The FERC-MMS MoU for Hydrokinetic and Renewable Energy Projects on the OCS: Unanswered Questions

Waterpower XVI

In April 2009, the U.S. Department of the Interior (Interior) and Federal Energy Regulatory Commission (FERC) entered into a Memorandum of Understanding (MOU) regarding the development of hydrokinetic and renewable energy projects on the Outer Continental Shelf (OCS). While the MOU resolved a long-standing jurisdictional impasse between the agencies, there remain unresolved regulatory matters regarding the approval and oversight of these emerging technologies. Now that the agencies have resolved the jurisdictional matter and committed to work together on this matter, however, such matters may be further resolved in a manner that would promote development of this vast renewable energy resource. 


Charles R. Sensiba, Julia S. Wood, Sharon L. White


FERC and MMS Provide Further Clarification

Following a Memorandum of Understanding in April 2009, the Federal Energy Regulatory Commission (FERC) and the Minerals Management Services (MMS) have issued a guidance document that clarifies a lot of the process and jurisdictional questions regarding development of hydrokinetic projects on the Outer Continental Shelf (OCS).Per the MOU, MMS will issue leases for marine and hydrokinetic (MHK) projects in the OCS,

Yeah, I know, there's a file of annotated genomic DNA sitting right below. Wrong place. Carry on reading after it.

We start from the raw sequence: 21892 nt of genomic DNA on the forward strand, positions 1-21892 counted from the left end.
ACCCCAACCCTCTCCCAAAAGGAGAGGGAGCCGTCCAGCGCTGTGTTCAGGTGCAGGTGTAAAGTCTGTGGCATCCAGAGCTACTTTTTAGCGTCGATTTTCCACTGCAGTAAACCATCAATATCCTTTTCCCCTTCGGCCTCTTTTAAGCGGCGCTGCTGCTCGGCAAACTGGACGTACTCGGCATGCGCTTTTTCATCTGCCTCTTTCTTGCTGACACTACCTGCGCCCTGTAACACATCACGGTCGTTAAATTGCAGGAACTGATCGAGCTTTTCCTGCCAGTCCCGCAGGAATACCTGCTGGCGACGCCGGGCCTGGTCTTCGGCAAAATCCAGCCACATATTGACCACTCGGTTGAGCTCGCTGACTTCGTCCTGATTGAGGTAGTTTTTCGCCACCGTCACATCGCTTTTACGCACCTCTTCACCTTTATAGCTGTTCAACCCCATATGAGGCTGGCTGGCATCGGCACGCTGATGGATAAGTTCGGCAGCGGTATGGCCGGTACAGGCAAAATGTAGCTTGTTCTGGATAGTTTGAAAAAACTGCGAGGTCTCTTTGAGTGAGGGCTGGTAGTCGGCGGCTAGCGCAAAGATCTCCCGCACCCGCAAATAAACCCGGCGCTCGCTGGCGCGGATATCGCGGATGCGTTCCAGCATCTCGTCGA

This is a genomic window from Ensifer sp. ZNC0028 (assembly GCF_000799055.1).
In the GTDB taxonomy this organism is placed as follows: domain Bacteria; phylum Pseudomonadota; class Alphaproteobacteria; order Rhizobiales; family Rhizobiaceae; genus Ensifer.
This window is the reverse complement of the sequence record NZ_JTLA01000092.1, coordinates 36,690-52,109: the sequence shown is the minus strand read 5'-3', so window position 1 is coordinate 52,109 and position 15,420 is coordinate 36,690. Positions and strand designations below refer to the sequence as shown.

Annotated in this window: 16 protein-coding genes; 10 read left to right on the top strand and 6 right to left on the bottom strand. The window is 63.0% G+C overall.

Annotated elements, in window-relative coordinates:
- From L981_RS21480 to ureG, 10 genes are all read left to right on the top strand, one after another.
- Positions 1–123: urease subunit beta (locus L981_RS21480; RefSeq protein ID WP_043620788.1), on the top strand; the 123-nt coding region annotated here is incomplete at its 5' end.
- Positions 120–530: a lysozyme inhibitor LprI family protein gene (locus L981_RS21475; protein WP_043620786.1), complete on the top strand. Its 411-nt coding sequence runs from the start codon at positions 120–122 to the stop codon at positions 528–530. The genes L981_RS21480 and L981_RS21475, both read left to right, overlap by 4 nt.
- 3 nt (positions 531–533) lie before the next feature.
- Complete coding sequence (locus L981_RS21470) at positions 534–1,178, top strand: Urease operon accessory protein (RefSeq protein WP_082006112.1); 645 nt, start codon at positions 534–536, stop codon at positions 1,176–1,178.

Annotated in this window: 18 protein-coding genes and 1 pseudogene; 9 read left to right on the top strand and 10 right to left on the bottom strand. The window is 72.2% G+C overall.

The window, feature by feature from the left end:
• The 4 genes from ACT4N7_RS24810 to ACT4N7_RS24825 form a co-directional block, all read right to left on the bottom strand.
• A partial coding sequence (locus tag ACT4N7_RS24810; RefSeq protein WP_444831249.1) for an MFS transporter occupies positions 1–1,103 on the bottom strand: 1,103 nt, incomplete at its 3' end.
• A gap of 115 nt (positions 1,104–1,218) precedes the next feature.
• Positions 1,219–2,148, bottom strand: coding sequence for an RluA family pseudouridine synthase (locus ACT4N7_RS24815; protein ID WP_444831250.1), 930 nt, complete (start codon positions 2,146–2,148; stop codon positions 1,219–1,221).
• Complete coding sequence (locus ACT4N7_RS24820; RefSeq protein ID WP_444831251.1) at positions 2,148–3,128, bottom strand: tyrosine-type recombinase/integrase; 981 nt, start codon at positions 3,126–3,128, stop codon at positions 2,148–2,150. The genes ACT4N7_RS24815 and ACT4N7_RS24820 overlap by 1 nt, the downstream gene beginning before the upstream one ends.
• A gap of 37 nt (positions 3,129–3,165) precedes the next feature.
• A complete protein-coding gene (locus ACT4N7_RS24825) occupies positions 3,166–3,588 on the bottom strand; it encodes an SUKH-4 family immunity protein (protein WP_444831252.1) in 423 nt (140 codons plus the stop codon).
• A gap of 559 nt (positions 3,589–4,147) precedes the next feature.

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FERC and MMS Clarify Jurisdictional Issues

After months of row between FERC and Mineral Management Services (MMS) under the Department of Interior over jurisdiction over renewable energy projects on the Outer Continental Shelf (OCS), the two agencies signed a Memorandum of Understanding (MOU) yesterday that clarifies each agency's roles and responsibilities.Under the agreement, FERC will have the authority to issue licenses or exemptions to hydrokinetic projects on the OCS while MMS will be responsible for issuing leases, easements, and rights-of-way for such projects.


FERC Claims Jurisdiction on Hydrokinetic Projects on the Outer Continental Shelf

Through a press release issued last week, FERC has claimed jurisdiction over hydro projects on the Outer Continental Shelf (OCS), a region within three miles off the ocean shore.FERC asserted that the Federal Power Act (FPA) gives the Commission authority to regulate hydroelectric projects on the OCS while the Energy Policy Act of 2005 (EPAct) intends the Commission to be the lead authority over such projects.